A few months ago, I read this NPR essay by Linda Holmes about how we deal with the inevitability of not being able to take in every bit of culture that’s available to us during their lives. And by culture she means not just books, of course, but art, television, film, and music. The essay brought to mind the time as an avid young reader when I first heard (or more likely read) about how many books there are in the Library of Congress and did a calculation. Nope, there was no way I could ever read them all–nor even a fraction of them. The feeling after doing that math was similar to what I remember when first contemplating the immenseness of the universe around the same age.
Among other things, Holmes questions whether it is possible to consider anyone well read when, at a proposed rate of 100 books per year, a reader may only take in 6500 books in a lifetime. She also identifies two ways people handle the the cultural firehose: culling and surrendering. Cullers like the sense of control that comes from declaring that they won’t read sci-fi or bother with impressionism or television. By dismissing material categorically, they have to do less discernment. Surrenderers, on the other hand, acknowledge that they simply won’t be able to get to all of Dickens or the Sopranos, or see every Rembrandt. There’s a sadness there, but:
it’s also … great, really. Imagine if you’d seen everything good, or if you knew about everything good. Imagine if you really got to all the recordings and books and movies you’re “supposed to see.” Imagine you got through everybody’s list, until everything you hadn’t read didn’t really need reading. That would imply that all the cultural value the world has managed to produce since a glob of primordial ooze first picked up a violin is so tiny and insignificant that a single human being can gobble all of it in one lifetime. That would make us failures, I think.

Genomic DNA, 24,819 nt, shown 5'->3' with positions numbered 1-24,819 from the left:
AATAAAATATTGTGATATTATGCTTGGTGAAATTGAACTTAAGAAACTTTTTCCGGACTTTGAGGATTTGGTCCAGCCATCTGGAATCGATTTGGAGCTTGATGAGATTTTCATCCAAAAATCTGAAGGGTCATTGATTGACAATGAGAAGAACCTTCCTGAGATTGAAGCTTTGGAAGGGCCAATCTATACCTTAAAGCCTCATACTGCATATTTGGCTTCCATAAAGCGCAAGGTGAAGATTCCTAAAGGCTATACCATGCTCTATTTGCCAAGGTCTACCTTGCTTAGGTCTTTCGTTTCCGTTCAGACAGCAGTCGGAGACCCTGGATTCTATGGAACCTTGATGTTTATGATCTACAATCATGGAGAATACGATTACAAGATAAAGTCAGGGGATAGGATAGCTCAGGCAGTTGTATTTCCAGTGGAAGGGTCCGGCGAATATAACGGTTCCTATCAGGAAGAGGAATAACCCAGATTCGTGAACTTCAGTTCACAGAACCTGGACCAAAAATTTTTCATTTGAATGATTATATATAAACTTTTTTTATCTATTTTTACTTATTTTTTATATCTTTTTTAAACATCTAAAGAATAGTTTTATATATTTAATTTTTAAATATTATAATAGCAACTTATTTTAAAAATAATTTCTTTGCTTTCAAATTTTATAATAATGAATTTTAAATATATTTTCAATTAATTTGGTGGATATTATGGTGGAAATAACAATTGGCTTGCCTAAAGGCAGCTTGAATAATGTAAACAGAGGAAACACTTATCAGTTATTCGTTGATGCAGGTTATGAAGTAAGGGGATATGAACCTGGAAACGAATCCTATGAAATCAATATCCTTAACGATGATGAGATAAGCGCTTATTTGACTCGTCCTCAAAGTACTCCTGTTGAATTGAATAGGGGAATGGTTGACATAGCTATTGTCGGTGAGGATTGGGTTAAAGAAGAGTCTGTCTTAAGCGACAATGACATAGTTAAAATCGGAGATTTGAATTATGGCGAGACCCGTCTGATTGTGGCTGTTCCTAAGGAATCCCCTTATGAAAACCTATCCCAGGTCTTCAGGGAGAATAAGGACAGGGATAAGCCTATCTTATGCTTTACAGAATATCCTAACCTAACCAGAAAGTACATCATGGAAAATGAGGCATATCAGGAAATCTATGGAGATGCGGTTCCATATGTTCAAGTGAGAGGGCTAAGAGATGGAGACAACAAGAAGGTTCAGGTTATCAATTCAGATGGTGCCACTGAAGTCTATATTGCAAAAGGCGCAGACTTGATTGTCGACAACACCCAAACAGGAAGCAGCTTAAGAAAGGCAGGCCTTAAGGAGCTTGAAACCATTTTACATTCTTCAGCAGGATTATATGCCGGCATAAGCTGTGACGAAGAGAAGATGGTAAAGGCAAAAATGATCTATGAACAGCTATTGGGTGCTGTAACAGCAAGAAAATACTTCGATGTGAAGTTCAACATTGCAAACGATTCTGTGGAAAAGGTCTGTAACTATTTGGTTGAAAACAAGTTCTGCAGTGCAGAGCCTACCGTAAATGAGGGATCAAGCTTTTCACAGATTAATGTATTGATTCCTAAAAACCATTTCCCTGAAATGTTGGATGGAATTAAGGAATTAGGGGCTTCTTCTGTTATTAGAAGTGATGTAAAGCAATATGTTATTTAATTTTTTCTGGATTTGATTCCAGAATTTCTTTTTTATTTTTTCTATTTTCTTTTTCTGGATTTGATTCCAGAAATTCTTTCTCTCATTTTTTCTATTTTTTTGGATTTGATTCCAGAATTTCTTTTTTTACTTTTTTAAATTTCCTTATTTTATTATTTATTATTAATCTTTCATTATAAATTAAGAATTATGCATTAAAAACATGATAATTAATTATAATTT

All this was brought to mind last week when I toured the Harvard Depository, the magical place where the millions of books that won’t fit on the shelves in Cambridge are stored off-site. HD is normally closed except to its own staff, but every few years they offer tours to library staff at Harvard so we can learn about how they operate. While the details about how the books (and microfilms and archives and films) are processed, organized, stored, retrieved (~80 books an hour!), and reshelved (~60 books an hour!) were interesting and impressive (only a handful of books out of millions have ever been lost there), what mostly struck me was that I was in the presence of more books in one place than I ever had been before or likely will be again. Although from one perspective, HD is basically just a warehouse, it’s just a warehouse where you can look down an aisle at enough reading material for almost 100 lifetimes. It was a sad and beautiful feeling.